Dr. Dean Johnston has been developing new materials on coding and cheminformatics and has been working on a collaborative teaching project with outside experts and faculty at four other institutions around the world
Posted Apr 02, 2021
Dr. Dean Johnston has been developing new materials to incorporate coding and cheminformatics into the classroom. Cheminformatics combines the fields of chemistry, computers and information science, and it has applications ranging from materials development to drug discovery. Dr. Johnston has been working on a collaborative teaching project, Cheminformatics Online Chemistry Course (OLCC), organized by the ACS Division of Chemical Education and the Committee on Computers in Chemical Education that bring together outside experts and faculty who simultaneously teach similar courses at four other institutions around the world. Together with his colleagues, he authored a publication in the Journal of Chemical Education that describes some of this work.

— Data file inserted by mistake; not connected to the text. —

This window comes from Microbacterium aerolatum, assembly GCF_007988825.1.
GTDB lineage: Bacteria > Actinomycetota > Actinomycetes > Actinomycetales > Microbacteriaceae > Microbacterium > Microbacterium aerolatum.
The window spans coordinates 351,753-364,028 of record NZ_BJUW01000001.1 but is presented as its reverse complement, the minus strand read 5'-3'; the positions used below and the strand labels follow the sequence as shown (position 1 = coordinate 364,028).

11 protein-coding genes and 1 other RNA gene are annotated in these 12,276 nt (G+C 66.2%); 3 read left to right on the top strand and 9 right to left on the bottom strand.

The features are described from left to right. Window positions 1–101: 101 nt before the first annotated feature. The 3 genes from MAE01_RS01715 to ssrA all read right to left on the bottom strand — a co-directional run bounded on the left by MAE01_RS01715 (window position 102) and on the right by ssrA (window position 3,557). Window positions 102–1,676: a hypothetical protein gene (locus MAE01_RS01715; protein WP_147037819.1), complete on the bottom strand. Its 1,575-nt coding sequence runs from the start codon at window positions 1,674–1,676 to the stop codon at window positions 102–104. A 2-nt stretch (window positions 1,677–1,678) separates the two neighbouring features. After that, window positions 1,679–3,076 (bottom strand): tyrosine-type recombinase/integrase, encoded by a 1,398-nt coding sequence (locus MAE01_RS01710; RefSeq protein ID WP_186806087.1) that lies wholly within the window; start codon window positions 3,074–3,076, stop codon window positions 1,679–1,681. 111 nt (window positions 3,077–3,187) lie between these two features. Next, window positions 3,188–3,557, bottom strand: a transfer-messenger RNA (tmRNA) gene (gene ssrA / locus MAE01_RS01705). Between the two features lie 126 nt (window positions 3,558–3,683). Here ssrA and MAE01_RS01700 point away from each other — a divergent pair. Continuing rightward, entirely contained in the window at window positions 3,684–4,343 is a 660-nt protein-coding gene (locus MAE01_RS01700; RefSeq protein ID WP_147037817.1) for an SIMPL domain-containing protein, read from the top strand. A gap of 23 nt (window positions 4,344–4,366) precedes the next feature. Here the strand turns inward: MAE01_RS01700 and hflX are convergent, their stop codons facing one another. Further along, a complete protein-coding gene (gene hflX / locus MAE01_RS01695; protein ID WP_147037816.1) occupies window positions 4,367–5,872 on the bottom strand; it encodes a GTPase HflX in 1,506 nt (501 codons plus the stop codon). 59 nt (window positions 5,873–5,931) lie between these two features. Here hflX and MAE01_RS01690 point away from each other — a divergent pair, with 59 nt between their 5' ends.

With funding from the National Science Foundation, Dr. Johnston also developed, and now maintains, a website that illustrates the complexity of molecular and crystallographic symmetry. Faculty and students from around the world use this website to visualize molecules with over 10,000 visitors per week from over 150 countries. Almost 60 percent of views came from outside of the U.S. Dr. Johnston’s work is also linked from numerous textbooks and online video lectures to demonstrate specific symmetry properties. “I love teaching at Otterbein,” Dr. Johnston said. “But, there’s a satisfaction knowing that my work is used by students from around the world.”